Clinical Biostatistics: The ESPRIT trial

This website is for students following the M.Sc. in Evidence Based Practice at the University of York.

The ESPRIT Trial was a comparison of aspirin and dipyridamole combined versus aspirin alone for the secondary prevention of vascular events after ischaemic stroke of presumed arterial origin.

Patients were recruited within 6 months of a transient ischaemic attack or minor stroke of presumed arterial origin. T hey were randomised to aspirin (30–325 mg daily) with dipyridamole (200 mg twice daily) (n=1363) or to aspirin alone (n=1376). The primary outcome event was the composite of death from all vascular causes, non-fatal stroke, non-fatal myocardial infarction, or major bleeding complication, whichever happened first. Treatment was open, but auditing of outcome events was blinded. Primary analysis was by intention to treat.

Mean follow-up was 3·5 years (SD 2·0). Median aspirin dose was 75 mg in both treatment groups (range 30–325); extended-release dipyridamole was used by 83% (n=1131) of patients on the combination regimen.

The following graph was produced:

Two graphs side by side, entitled 'Primary outcome event' and 'Ischaemic events'.  Each has 'Time from randomisation (years)' on the horizontal axis and 'Cumulative event rate (%)' on the vertical axis.  Each graph shows two rising stepped lines labeled 'Aspirin alone' and 'Aspirin + dipyridamole'.  The aspirin alone line rises more steeply in each graph.

Primary outcome events arose in 173 (13%) patients on aspirin and dipyridamole and in 216 (16%) on aspirin alone (hazard ratio 0·80, 95% CI 0·66–0·98). Patients on aspirin and dipyridamole discontinued trial medication more often than those on aspirin alone (470 vs. 184), mainly because of headache.


1. What is meant by “primary outcome event” and “primary analysis”?

Check suggested answer 1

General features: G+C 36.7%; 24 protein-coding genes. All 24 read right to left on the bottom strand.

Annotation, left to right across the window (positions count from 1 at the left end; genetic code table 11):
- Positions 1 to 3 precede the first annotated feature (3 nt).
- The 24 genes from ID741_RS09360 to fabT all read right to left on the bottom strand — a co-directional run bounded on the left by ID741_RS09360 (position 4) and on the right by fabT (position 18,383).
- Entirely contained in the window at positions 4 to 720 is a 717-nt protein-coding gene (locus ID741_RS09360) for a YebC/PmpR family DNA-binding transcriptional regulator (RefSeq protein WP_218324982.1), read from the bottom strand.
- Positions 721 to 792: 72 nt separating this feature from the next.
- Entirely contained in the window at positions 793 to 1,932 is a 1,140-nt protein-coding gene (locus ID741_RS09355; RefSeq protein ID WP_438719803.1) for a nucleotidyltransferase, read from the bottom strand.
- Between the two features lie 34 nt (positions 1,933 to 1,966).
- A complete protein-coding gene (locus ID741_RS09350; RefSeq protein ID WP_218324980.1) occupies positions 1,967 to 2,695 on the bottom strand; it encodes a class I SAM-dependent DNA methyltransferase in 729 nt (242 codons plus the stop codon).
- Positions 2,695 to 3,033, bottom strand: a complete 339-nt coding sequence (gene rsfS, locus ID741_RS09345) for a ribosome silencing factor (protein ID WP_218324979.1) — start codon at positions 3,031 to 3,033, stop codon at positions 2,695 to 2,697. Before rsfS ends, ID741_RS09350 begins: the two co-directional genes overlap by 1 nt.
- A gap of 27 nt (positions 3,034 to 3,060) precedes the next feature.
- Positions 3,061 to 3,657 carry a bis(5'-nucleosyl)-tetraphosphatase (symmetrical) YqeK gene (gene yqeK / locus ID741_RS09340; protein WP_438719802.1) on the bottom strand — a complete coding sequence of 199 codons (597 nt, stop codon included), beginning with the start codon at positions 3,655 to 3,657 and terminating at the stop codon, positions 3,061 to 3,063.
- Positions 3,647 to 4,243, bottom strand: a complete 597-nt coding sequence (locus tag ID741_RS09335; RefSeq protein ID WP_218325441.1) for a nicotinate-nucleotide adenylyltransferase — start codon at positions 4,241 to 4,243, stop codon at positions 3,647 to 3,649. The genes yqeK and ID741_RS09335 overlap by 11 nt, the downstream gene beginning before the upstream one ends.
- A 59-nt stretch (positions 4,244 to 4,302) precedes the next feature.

2. Mean follow-up was 3·5 years (SD 2·0). One last time for an old favourite: what can we deduce about the distribution of follow-up time? Why should the follow-up times vary so much?

Check suggested answer 2

3. What type of graph is this? Why is the vertical axis labelled “Cumulative event rate”?

Check suggested answer 3

4. What is meant by hazard and hazard ratio and how can we interpret a hazard ratio = 0·80, 95% CI 0·66–0·98? What assumptions are made about the data for this calculation?

Check suggested answer 4

5. The hazard ratio = 0·80 with 95% CI 0·66–0·98. The centre of this confidence interval would be 0.82. Why is the hazard ratio point estimate not in the centre of its confidence interval?

Check suggested answer 5

6. Patients on aspirin and dipyridamole discontinued trial medication more often than those on aspirin alone, 470 out of 1363 compared to 184 out of 1376. What method would we use to test the null hypothesis that discontinuation is unrelated to medication?

Check suggested answer 6


The ESPRIT Study Group. Aspirin plus dipyridamole versus aspirin alone after cerebral ischaemia of arterial origin (ESPRIT): randomised controlled trial. Lancet 2006; 367: 1665–73.

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Last updated: 5 April, 2007.

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